The three countries announce that they intend to conduct trilateral exercises on an annual basis, with a drill name, in a multi-domain setting, to enhance our coordinated capabilities and cooperation. We will ensure that North Korean missile warning information is shared in real time by the end of 2023, and we will pursue enhanced ballistic missile defense cooperation to counter North Korea's nuclear and missile threats. We will strengthen cooperation on technology protection measures to ensure that the advanced technologies we develop are not illegally leaked or hijacked overseas. We will continue to support Ukraine and impose tough, coordinated sanctions on Russia. We will accelerate the reduction of our dependence on Russian energy. The international community has learned a lesson: the international community's unwavering commitment to upholding the principles of territorial integrity, sovereignty, and the peaceful settlement of disputes. We reaffirm our view that any denial of these fundamental principles anywhere represents a threat to our region. With regard to the dangerous and aggressive behavior we have witnessed by the People's Republic of China in the South China Sea in support of its illegal maritime claims, we recall the publicly stated positions of our respective countries and strongly oppose any unilateral attempts to change the status quo in the Indo-Pacific waters. To bring a peaceful and prosperous future to the people of Korea, Japan, and the Indo-Pacific region, we must stand together more often. We stand unwavering in the face of the most difficult challenges of our time, and most importantly, we share the belief that the United States and Japan can face them together, now and in the future.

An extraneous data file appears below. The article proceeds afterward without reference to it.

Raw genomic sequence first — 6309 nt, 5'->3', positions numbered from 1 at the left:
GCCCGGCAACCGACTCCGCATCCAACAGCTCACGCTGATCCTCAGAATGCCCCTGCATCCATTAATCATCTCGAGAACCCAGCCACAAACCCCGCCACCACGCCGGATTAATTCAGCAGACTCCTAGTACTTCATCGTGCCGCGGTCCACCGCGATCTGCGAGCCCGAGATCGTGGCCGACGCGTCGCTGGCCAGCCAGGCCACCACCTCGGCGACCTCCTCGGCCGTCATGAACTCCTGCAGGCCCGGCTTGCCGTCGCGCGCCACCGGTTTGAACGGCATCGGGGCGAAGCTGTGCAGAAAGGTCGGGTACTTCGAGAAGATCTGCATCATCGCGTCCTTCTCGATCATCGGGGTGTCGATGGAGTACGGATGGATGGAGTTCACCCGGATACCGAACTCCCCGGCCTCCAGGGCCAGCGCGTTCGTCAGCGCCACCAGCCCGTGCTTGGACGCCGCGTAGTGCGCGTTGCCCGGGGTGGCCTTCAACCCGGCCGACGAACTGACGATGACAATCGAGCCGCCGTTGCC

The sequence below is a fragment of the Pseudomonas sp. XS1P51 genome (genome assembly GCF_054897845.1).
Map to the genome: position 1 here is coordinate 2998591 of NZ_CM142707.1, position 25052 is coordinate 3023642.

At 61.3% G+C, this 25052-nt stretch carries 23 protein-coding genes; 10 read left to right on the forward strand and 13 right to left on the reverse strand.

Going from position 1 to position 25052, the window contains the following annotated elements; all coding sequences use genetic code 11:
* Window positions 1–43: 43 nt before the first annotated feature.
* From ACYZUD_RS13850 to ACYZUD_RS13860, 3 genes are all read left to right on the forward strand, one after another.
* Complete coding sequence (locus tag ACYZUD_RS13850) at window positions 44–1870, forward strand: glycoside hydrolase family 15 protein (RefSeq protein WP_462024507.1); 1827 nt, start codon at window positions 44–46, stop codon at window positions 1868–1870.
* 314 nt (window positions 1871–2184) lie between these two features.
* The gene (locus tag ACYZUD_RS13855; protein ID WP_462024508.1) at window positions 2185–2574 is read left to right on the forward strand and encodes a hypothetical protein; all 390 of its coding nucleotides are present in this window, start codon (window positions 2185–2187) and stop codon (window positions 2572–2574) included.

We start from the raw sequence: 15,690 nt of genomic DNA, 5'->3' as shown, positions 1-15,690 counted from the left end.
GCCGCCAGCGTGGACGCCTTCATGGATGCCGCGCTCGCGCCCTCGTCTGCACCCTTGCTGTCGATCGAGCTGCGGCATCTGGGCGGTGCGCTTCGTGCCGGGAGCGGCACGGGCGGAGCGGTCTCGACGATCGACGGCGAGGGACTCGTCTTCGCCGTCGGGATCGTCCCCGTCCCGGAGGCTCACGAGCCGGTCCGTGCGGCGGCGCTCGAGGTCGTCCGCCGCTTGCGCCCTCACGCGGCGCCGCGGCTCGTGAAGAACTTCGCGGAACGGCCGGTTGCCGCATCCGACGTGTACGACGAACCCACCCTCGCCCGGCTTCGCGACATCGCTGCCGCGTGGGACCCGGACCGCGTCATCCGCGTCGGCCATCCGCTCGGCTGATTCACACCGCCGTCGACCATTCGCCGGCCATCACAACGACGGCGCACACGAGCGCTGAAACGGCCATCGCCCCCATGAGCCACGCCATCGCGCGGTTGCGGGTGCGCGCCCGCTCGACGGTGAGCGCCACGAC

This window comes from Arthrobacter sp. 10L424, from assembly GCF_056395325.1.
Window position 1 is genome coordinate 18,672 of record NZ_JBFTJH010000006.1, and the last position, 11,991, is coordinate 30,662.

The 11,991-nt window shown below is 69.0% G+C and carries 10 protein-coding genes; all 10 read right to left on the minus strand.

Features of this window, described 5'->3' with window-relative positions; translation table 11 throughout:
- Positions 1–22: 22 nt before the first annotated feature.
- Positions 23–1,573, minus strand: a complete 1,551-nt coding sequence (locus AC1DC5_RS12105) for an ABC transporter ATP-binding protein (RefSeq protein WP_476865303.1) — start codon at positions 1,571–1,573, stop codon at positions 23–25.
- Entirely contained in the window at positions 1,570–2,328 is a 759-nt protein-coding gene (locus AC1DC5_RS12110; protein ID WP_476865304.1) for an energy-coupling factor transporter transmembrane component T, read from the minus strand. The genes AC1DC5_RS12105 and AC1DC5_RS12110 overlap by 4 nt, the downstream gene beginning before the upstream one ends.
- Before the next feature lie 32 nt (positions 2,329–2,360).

Yoon and Jo Summit